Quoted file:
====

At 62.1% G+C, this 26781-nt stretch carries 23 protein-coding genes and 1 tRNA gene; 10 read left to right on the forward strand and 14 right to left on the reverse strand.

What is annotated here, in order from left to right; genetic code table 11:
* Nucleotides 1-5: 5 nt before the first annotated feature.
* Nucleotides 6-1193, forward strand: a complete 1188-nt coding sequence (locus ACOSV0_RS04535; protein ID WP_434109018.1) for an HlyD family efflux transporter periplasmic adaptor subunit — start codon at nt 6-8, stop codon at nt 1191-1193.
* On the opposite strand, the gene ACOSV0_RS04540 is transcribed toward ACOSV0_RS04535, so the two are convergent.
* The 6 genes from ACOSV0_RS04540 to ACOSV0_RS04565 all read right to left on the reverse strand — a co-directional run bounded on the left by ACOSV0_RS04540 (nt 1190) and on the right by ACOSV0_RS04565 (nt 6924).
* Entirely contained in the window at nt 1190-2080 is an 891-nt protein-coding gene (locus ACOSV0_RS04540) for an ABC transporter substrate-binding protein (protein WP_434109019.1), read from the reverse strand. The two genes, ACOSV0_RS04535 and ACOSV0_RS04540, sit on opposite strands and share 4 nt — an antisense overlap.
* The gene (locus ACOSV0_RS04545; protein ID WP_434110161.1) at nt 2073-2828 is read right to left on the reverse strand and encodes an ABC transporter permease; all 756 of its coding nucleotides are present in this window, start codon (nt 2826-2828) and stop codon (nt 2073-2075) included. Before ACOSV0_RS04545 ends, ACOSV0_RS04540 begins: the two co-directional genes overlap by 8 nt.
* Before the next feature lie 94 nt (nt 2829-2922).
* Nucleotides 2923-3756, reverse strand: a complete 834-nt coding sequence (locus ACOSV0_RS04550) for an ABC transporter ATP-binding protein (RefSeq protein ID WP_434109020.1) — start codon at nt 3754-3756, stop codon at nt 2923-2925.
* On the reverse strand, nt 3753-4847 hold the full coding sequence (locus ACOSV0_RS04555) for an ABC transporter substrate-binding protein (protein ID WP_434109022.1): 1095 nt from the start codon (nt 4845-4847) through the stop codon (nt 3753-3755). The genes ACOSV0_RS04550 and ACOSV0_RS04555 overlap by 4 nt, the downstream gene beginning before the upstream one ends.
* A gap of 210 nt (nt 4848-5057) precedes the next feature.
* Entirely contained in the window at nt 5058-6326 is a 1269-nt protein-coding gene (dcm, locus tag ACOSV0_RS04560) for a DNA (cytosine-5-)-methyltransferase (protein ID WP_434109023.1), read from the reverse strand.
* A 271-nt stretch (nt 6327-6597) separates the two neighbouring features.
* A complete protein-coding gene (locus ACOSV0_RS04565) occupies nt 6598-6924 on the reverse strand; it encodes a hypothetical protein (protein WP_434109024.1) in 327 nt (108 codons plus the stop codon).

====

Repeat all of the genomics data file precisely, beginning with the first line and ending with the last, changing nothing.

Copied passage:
At 62.1% G+C, this 26781-nt stretch carries 23 protein-coding genes and 1 tRNA gene; 10 read left to right on the forward strand and 14 right to left on the reverse strand.

What is annotated here, in order from left to right; genetic code table 11:
* Nucleotides 1-5: 5 nt before the first annotated feature.
* Nucleotides 6-1193, forward strand: a complete 1188-nt coding sequence (locus ACOSV0_RS04535; protein ID WP_434109018.1) for an HlyD family efflux transporter periplasmic adaptor subunit — start codon at nt 6-8, stop codon at nt 1191-1193.
* On the opposite strand, the gene ACOSV0_RS04540 is transcribed toward ACOSV0_RS04535, so the two are convergent.
* The 6 genes from ACOSV0_RS04540 to ACOSV0_RS04565 all read right to left on the reverse strand — a co-directional run bounded on the left by ACOSV0_RS04540 (nt 1190) and on the right by ACOSV0_RS04565 (nt 6924).
* Entirely contained in the window at nt 1190-2080 is an 891-nt protein-coding gene (locus ACOSV0_RS04540) for an ABC transporter substrate-binding protein (protein WP_434109019.1), read from the reverse strand. The two genes, ACOSV0_RS04535 and ACOSV0_RS04540, sit on opposite strands and share 4 nt — an antisense overlap.
* The gene (locus ACOSV0_RS04545; protein ID WP_434110161.1) at nt 2073-2828 is read right to left on the reverse strand and encodes an ABC transporter permease; all 756 of its coding nucleotides are present in this window, start codon (nt 2826-2828) and stop codon (nt 2073-2075) included. Before ACOSV0_RS04545 ends, ACOSV0_RS04540 begins: the two co-directional genes overlap by 8 nt.
* Before the next feature lie 94 nt (nt 2829-2922).
* Nucleotides 2923-3756, reverse strand: a complete 834-nt coding sequence (locus ACOSV0_RS04550) for an ABC transporter ATP-binding protein (RefSeq protein ID WP_434109020.1) — start codon at nt 3754-3756, stop codon at nt 2923-2925.
* On the reverse strand, nt 3753-4847 hold the full coding sequence (locus ACOSV0_RS04555) for an ABC transporter substrate-binding protein (protein ID WP_434109022.1): 1095 nt from the start codon (nt 4845-4847) through the stop codon (nt 3753-3755). The genes ACOSV0_RS04550 and ACOSV0_RS04555 overlap by 4 nt, the downstream gene beginning before the upstream one ends.
* A gap of 210 nt (nt 4848-5057) precedes the next feature.
* Entirely contained in the window at nt 5058-6326 is a 1269-nt protein-coding gene (dcm, locus tag ACOSV0_RS04560) for a DNA (cytosine-5-)-methyltransferase (protein ID WP_434109023.1), read from the reverse strand.
* A 271-nt stretch (nt 6327-6597) separates the two neighbouring features.
* A complete protein-coding gene (locus ACOSV0_RS04565) occupies nt 6598-6924 on the reverse strand; it encodes a hypothetical protein (protein WP_434109024.1) in 327 nt (108 codons plus the stop codon).